An all-of-the-above energy strategy means just what it says.  It means using traditional sources of energy like coal and oil.  But, the Environmental Protection Agency through its Utility MACT and Cross-State Air Pollution rules is looking to drive coal-fired power plants out of business.  As for oil, permitting delays and other regulatory obstacles continue to thwart new exploration and development offshore.

An all-of-the-above strategy also embraces new opportunities such as those presented by the shale gas boom.

And alternative sources have a role to play too. Nuclear needs to be part of our energy mix—it’s a form of clean energy we have yet to utilize fully. Long-term development of this vital energy source has unfortunately fallen victim to political battles. And, there have been many new and exciting innovations with renewable sources of energy like wind and solar that have helped expand the use of these important resources.

Our nation’s energy policy can’t single out one of these sources.  We must embrace them all, especially if we want to grow manufacturing and remain competitive. Reliable and abundant energy will bring investment to our shores—and with it, jobs. And it will encourage manufacturers in the United States to expand their operations and hire more workers.

As we develop additional sources of energy, manufacturers will be able to grow their capabilities. Manufacturers are doing more with less because they are harnessing new technologies and becoming more energy efficient. Earlier this week, I had the chance to speak with manufacturers about their efforts to develop new and innovative systems that lower energy costs by making manufacturing facilities more efficient. NAM member Ingersoll Rand and its CEO Mike Lamach hosted an event with Senator Amy Klobuchar and Gen. Wesley Clark to discuss the issue and its role in a comprehensive energy policy.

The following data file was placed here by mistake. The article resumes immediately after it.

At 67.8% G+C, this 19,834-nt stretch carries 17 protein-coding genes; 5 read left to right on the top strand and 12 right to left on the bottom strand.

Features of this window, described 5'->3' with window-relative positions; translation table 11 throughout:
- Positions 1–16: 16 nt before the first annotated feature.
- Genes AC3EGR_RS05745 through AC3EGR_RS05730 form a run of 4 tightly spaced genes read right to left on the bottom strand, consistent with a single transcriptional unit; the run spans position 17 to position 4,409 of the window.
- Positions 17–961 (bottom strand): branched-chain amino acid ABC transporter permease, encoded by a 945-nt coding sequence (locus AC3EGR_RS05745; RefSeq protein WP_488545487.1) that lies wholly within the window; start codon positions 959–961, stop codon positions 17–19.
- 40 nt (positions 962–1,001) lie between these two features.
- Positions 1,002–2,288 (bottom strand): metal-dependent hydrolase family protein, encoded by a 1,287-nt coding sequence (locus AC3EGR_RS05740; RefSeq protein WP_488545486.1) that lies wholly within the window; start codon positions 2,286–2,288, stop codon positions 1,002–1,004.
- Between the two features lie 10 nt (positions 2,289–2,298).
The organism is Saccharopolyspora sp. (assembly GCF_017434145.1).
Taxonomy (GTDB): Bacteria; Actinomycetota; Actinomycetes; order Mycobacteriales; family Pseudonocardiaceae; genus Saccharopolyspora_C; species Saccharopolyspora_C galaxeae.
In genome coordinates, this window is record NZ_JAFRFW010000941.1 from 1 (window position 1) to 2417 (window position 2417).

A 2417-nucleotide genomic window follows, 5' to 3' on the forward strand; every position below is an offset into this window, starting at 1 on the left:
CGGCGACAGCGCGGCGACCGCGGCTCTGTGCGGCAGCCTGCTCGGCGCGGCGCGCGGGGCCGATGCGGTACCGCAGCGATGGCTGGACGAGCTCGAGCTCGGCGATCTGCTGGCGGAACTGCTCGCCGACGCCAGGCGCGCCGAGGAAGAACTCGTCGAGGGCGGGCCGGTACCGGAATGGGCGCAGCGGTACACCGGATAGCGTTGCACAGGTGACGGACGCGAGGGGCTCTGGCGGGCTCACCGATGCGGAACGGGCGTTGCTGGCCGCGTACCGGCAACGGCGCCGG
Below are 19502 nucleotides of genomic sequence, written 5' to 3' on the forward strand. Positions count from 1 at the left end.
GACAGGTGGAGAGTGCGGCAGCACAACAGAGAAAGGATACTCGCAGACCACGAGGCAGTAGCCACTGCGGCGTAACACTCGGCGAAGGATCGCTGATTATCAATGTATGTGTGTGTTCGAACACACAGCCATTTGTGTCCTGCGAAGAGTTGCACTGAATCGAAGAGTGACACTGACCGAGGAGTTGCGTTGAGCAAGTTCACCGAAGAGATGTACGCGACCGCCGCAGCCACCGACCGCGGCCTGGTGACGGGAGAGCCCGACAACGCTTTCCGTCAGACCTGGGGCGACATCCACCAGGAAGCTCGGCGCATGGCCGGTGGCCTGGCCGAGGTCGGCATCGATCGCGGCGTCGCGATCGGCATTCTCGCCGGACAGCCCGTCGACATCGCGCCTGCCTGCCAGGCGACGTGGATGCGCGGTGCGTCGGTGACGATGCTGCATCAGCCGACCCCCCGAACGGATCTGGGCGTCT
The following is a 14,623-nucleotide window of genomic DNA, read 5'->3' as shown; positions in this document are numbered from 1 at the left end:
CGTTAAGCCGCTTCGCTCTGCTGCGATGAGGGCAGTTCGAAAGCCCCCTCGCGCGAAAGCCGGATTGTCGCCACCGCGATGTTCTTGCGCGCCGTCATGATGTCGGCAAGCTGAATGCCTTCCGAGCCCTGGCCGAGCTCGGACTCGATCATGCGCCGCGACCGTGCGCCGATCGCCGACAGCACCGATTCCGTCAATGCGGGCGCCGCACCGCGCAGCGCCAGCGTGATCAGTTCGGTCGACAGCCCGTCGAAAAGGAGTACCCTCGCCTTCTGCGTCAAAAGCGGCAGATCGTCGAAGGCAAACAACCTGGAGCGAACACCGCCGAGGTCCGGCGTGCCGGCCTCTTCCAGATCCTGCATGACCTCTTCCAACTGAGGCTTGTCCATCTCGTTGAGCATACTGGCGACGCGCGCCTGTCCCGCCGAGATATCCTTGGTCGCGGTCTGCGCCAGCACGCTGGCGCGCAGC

A strong energy policy is a strong jobs policy.  That’s something for the men and women we put into office this November to think about.

Trade Growth Essential for Manufacturing Renaissance

By | America's Business, Economy, General, Presidents Blog | No Comments

NAM President and CEO Jay Timmons is blogging from the Democratic National Convention in Charlotte this week. 

Jay Timmons makes remarks at an NAM/Politico event on jobs and the economy. / Photo by David Bohrer

The National Association of Manufacturers (NAM) kicked off its week at the Democratic National Convention (DNC) today. Just as we did in Tampa, we are partnering with Politico, and today we hosted an event featuring a number of top policymakers who are attending the DNC.

Delaware Governor Jack Markell joined Rep. Brad Miller of North Carolina and former Rep. Susan Molinari, who is now a government affairs executive with Google, at the Politico Hub. White House Communications Director Dan Pfeiffer also participated, as did Austan Goolsbee, former chairman of the White House’s Council of Economic Advisors.

The panelists gave a nod to manufacturing as a bright spot in the economic recovery, but news this morning once again demonstrated that we have a lot of work ahead of us. Manufacturing contracted in August, the third month in a row. Reflecting on the global economic uncertainty, Goolsbee commented, “Most any country in the world would rather have our problems.”

But that is little consolation to the 8.3 percent of Americans who are unemployed, and the millions more who are underemployed.  The United States did not achieve its economic leadership by default—because our competitors were worse off.  We did so by out-innovating and out-working them, feats made possible by our system of free enterprise.

Economist Austan Goolsbee fields questions at an NAM/Politico event on jobs and the economy. / Photo by David Bohrer

One tenet of free enterprise is free trade, and a topic that came up repeatedly during the panel discussion today was trade. Ninety-five percent of the world’s consumers live outside of the United States. Reaching these customers is critical for manufacturers’ growth, yet obstacles stand in the way of increased exports.

For one, many nations have tariffs or other trade barriers that make products from the U.S. less competitive. The U.S. can help bring these barriers down through free trade agreements. But right now, out of the dozens of trade pacts being negotiated around the world, the U.S. is party to just one.

Revitalizing the nation’s trade agenda is one part of a pro-growth plan to strengthen manufacturing and grow jobs and the economy. The NAM has an agenda that will lead the way.